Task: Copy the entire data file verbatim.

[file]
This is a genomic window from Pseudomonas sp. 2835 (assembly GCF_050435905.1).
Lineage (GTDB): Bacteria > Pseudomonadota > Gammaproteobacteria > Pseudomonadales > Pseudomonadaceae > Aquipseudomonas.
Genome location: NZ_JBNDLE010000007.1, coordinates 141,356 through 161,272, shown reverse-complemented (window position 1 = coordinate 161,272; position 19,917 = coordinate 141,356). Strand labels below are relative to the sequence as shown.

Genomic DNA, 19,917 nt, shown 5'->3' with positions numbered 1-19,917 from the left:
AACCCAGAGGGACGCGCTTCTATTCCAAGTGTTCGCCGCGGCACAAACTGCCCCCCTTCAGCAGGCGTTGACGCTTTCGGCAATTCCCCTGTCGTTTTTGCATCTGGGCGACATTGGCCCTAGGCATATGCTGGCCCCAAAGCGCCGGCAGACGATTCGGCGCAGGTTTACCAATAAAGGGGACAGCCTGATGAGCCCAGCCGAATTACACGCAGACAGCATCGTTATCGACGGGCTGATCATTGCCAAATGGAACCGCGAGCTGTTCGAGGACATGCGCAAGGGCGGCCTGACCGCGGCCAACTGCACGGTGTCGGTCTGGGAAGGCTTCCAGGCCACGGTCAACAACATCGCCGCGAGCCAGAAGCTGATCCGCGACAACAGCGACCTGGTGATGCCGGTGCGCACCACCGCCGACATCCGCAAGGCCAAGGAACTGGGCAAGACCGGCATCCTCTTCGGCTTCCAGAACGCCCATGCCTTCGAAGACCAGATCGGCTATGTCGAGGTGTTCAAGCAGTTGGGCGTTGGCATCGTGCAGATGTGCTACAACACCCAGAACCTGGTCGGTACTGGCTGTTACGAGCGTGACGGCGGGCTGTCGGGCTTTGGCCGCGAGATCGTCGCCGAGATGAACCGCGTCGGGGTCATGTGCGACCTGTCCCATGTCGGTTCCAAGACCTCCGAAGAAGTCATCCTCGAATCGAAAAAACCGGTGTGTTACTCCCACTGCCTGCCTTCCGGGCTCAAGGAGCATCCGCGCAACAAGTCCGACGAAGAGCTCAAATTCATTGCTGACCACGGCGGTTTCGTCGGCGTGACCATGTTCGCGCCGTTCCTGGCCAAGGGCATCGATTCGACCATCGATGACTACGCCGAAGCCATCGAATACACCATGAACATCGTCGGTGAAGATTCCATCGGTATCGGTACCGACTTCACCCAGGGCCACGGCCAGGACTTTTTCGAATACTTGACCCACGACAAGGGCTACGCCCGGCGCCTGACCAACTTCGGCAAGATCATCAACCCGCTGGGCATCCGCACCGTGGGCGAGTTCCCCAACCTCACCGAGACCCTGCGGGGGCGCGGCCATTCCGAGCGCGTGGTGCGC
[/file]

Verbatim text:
This is a genomic window from Pseudomonas sp. 2835 (assembly GCF_050435905.1).
Lineage (GTDB): Bacteria > Pseudomonadota > Gammaproteobacteria > Pseudomonadales > Pseudomonadaceae > Aquipseudomonas.
Genome location: NZ_JBNDLE010000007.1, coordinates 141,356 through 161,272, shown reverse-complemented (window position 1 = coordinate 161,272; position 19,917 = coordinate 141,356). Strand labels below are relative to the sequence as shown.

Genomic DNA, 19,917 nt, shown 5'->3' with positions numbered 1-19,917 from the left:
AACCCAGAGGGACGCGCTTCTATTCCAAGTGTTCGCCGCGGCACAAACTGCCCCCCTTCAGCAGGCGTTGACGCTTTCGGCAATTCCCCTGTCGTTTTTGCATCTGGGCGACATTGGCCCTAGGCATATGCTGGCCCCAAAGCGCCGGCAGACGATTCGGCGCAGGTTTACCAATAAAGGGGACAGCCTGATGAGCCCAGCCGAATTACACGCAGACAGCATCGTTATCGACGGGCTGATCATTGCCAAATGGAACCGCGAGCTGTTCGAGGACATGCGCAAGGGCGGCCTGACCGCGGCCAACTGCACGGTGTCGGTCTGGGAAGGCTTCCAGGCCACGGTCAACAACATCGCCGCGAGCCAGAAGCTGATCCGCGACAACAGCGACCTGGTGATGCCGGTGCGCACCACCGCCGACATCCGCAAGGCCAAGGAACTGGGCAAGACCGGCATCCTCTTCGGCTTCCAGAACGCCCATGCCTTCGAAGACCAGATCGGCTATGTCGAGGTGTTCAAGCAGTTGGGCGTTGGCATCGTGCAGATGTGCTACAACACCCAGAACCTGGTCGGTACTGGCTGTTACGAGCGTGACGGCGGGCTGTCGGGCTTTGGCCGCGAGATCGTCGCCGAGATGAACCGCGTCGGGGTCATGTGCGACCTGTCCCATGTCGGTTCCAAGACCTCCGAAGAAGTCATCCTCGAATCGAAAAAACCGGTGTGTTACTCCCACTGCCTGCCTTCCGGGCTCAAGGAGCATCCGCGCAACAAGTCCGACGAAGAGCTCAAATTCATTGCTGACCACGGCGGTTTCGTCGGCGTGACCATGTTCGCGCCGTTCCTGGCCAAGGGCATCGATTCGACCATCGATGACTACGCCGAAGCCATCGAATACACCATGAACATCGTCGGTGAAGATTCCATCGGTATCGGTACCGACTTCACCCAGGGCCACGGCCAGGACTTTTTCGAATACTTGACCCACGACAAGGGCTACGCCCGGCGCCTGACCAACTTCGGCAAGATCATCAACCCGCTGGGCATCCGCACCGTGGGCGAGTTCCCCAACCTCACCGAGACCCTGCGGGGGCGCGGCCATTCCGAGCGCGTGGTGCGC